Make movement a part of your life. Walk, run, bike, tango, kayak, play soccer, garden.  Whether it’s formal exercise or just parking the car farther away from work, incorporating more movement in your life will bring both physical and mental-health rewards. If exercise has never been a significant part of your life, 40 is a great time to start. Research has shown that starting exercise after 40 seems to have equivalent heart benefits to those you’d receive if you had started in your 20s, when measured years later. Exercise has been shown to slow down the deleterious structural and functional changes that come with age. It offers an emotional boost as well. For those who struggle with low mood, regular exercise has been associated with decreased risk of the relapse of depression. On top of alleviating anxiety and depression, exercise has been shown to improve self-esteem and mental clarity. Studies have even shown that exercise promotes the growth of new neurons in regions of the brain associated with learning and memory. These are benefits you don’t want to miss out on.

Brené S, Bjørnebekk A, Aberg E, Mathé AA, Olson L, Werme M. Running is rewarding and antidepressive. Physiol Behav. 2007 Sep 10;92(1-2):136-40.
Callaghan P. Exercise: a neglected intervention in mental health care?  J Psychiatr Ment Health Nurs. 2004; 11:476–483.
Whiteman, H. Starting exercise at 40 ‘has same heart benefits as earlier training.’  2014.



Learn something new. Have you always been curious about Impressionist art?  Have a hidden desire to master Thai cooking or woodwork?  Take the time to explore your hidden interests.  Consider enrolling in a class at the local community college or even just checking out a book on the topic from your local library. Have you always wanted to complete that degree? You are not alone. This year, the National Center for Education Statistics projects that 4.1 million adults over the age of 35 will be enrolled in undergraduate, graduate, or technical school in the United States. Furthermore, these nontraditional students are increasingly making salaries on a par with what the more traditional early twentysomethings earn after graduation. If that degree—whether it’s completing one you left decades ago or starting down a totally new path—is something on your bucket list, consider doing some research and setting up an appointment with a counselor at a local college or look into online options.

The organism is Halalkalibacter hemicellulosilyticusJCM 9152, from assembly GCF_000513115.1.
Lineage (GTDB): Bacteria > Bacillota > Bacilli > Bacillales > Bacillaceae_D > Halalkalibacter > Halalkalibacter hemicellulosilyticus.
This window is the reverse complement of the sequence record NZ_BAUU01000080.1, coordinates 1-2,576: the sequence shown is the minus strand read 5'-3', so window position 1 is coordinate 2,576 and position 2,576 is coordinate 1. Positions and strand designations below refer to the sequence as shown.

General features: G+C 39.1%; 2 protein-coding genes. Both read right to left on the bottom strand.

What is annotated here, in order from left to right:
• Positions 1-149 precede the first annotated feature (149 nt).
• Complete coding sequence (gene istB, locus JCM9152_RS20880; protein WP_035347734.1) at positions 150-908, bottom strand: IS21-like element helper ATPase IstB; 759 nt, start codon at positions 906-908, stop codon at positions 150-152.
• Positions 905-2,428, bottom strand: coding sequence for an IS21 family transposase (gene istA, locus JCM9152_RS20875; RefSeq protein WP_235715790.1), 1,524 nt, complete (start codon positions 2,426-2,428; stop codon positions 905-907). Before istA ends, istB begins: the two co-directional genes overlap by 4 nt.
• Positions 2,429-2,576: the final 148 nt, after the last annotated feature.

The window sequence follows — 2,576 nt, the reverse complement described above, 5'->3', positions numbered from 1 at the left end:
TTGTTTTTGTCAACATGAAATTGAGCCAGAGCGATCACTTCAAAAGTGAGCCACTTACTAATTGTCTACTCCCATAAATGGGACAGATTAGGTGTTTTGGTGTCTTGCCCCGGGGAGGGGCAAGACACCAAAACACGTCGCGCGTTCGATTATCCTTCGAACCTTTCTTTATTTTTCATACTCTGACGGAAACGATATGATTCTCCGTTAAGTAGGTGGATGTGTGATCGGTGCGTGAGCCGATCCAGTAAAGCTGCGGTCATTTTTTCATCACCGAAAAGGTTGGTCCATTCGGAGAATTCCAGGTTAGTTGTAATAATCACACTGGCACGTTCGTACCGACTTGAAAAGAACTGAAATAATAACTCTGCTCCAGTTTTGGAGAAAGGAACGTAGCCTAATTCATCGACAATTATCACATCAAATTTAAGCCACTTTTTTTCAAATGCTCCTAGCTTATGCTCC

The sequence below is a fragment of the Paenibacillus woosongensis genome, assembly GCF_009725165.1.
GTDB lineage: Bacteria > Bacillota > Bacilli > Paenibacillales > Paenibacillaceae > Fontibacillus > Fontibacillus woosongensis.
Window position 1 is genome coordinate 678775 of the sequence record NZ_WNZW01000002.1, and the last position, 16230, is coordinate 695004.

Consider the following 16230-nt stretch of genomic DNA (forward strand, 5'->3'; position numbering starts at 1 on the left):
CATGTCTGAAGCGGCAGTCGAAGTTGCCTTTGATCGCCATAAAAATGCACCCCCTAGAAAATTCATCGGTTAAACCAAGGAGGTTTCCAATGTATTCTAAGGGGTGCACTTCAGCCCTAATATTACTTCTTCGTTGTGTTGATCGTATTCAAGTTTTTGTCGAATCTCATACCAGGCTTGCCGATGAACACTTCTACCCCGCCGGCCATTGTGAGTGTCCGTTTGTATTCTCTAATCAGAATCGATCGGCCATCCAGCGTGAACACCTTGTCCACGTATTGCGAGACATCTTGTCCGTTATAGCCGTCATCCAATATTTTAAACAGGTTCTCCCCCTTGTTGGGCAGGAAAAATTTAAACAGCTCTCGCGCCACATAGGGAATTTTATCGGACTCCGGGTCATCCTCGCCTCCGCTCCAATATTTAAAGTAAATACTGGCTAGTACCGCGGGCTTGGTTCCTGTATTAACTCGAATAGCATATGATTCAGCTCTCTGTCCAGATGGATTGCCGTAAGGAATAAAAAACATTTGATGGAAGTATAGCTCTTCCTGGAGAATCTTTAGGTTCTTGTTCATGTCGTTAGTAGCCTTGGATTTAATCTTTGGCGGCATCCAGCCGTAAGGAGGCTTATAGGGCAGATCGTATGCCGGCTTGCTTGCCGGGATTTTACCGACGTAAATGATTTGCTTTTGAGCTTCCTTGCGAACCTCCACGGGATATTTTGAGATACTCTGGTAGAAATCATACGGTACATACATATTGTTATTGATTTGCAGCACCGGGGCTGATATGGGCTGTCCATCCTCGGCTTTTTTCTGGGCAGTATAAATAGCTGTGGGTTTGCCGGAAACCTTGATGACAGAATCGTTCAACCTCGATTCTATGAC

Bidwell A. Gallup: Older College Graduates Don’t Earn Less. Dec 4, 2014.
Maag C. For Middle-Age Students, Is College Worth the Risk? May 30, 2012.



Consider forgiveness. When you are wronged, holding a grudge can initially feel very satisfying. It is their fault, after all, and a little brewing anger on your part seems appropriate. However, studies show that holding onto these grudges can lead to both physical and emotional repercussions that extend far beyond the original grievance, and in interesting ways. One study found that after individuals recalled an event in which they had held a grudge, they judged a hill they had to climb to be steeper than those who were asked to remember a time at which they forgave someone. Those who offered forgiveness also were able to jump higher when compared with the grudge-holders. While it is unclear how holding a grudge might have such measurable effects, these findings may suggest that continuing to ruminate on the past makes an individual feel powerless or diverts glucose from a physical activity to a cognitive process. Other studies have shown that forgiveness leads to decreased anxiety and depression, lower levels of stress, lower blood pressure, and even a stronger immune system.

Zheng X, Fehr R, Tai K, Narayanan J, Gelfand M. “The Unburdening Effects of Forgiveness: Effects on Slant Perception and Jumping Height.”  Social Psychological & Personality Science, 2014